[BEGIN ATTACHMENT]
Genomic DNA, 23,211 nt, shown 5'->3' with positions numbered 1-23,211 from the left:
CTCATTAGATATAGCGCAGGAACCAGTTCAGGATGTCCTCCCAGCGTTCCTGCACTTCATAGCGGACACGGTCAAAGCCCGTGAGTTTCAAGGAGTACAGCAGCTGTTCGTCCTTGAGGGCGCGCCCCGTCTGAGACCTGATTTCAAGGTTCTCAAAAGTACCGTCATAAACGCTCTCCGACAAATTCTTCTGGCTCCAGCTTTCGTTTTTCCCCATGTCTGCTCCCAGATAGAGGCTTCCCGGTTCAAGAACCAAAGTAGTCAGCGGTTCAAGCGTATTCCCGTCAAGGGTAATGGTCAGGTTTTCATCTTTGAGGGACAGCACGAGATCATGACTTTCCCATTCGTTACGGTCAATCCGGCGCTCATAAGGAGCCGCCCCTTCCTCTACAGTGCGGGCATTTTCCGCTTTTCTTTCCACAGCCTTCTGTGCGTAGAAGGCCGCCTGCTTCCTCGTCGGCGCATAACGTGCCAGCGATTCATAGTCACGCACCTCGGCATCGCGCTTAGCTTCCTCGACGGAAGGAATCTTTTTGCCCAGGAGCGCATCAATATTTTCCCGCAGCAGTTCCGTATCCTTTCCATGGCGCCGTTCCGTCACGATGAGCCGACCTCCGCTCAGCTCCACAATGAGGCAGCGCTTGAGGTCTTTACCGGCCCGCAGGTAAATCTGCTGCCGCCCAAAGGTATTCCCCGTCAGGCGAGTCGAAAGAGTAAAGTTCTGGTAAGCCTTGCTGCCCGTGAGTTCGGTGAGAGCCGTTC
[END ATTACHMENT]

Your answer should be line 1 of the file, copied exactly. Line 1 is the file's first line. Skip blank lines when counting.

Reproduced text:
Genomic DNA, 23,211 nt, shown 5'->3' with positions numbered 1-23,211 from the left: